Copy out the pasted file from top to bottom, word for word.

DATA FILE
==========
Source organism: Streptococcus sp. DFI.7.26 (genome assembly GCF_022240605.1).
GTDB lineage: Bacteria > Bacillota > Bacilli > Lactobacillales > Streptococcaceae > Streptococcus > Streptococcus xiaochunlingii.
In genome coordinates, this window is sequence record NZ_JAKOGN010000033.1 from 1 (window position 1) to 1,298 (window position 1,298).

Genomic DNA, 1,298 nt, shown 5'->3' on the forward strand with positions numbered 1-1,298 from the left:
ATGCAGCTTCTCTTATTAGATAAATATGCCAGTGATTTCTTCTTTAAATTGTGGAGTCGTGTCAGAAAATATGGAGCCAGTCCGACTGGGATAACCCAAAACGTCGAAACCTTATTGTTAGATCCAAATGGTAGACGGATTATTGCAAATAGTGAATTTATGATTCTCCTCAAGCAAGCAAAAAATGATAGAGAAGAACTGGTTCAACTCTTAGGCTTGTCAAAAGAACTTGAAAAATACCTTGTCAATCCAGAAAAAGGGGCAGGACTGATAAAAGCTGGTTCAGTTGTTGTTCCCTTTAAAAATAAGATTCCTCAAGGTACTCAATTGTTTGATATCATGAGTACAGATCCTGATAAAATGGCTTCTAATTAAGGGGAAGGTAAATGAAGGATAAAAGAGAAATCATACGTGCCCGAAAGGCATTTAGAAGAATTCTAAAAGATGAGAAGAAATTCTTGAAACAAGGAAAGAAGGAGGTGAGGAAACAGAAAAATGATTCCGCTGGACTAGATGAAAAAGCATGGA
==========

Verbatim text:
Source organism: Streptococcus sp. DFI.7.26 (genome assembly GCF_022240605.1).
GTDB lineage: Bacteria > Bacillota > Bacilli > Lactobacillales > Streptococcaceae > Streptococcus > Streptococcus xiaochunlingii.
In genome coordinates, this window is sequence record NZ_JAKOGN010000033.1 from 1 (window position 1) to 1,298 (window position 1,298).

Genomic DNA, 1,298 nt, shown 5'->3' on the forward strand with positions numbered 1-1,298 from the left:
ATGCAGCTTCTCTTATTAGATAAATATGCCAGTGATTTCTTCTTTAAATTGTGGAGTCGTGTCAGAAAATATGGAGCCAGTCCGACTGGGATAACCCAAAACGTCGAAACCTTATTGTTAGATCCAAATGGTAGACGGATTATTGCAAATAGTGAATTTATGATTCTCCTCAAGCAAGCAAAAAATGATAGAGAAGAACTGGTTCAACTCTTAGGCTTGTCAAAAGAACTTGAAAAATACCTTGTCAATCCAGAAAAAGGGGCAGGACTGATAAAAGCTGGTTCAGTTGTTGTTCCCTTTAAAAATAAGATTCCTCAAGGTACTCAATTGTTTGATATCATGAGTACAGATCCTGATAAAATGGCTTCTAATTAAGGGGAAGGTAAATGAAGGATAAAAGAGAAATCATACGTGCCCGAAAGGCATTTAGAAGAATTCTAAAAGATGAGAAGAAATTCTTGAAACAAGGAAAGAAGGAGGTGAGGAAACAGAAAAATGATTCCGCTGGACTAGATGAAAAAGCATGGA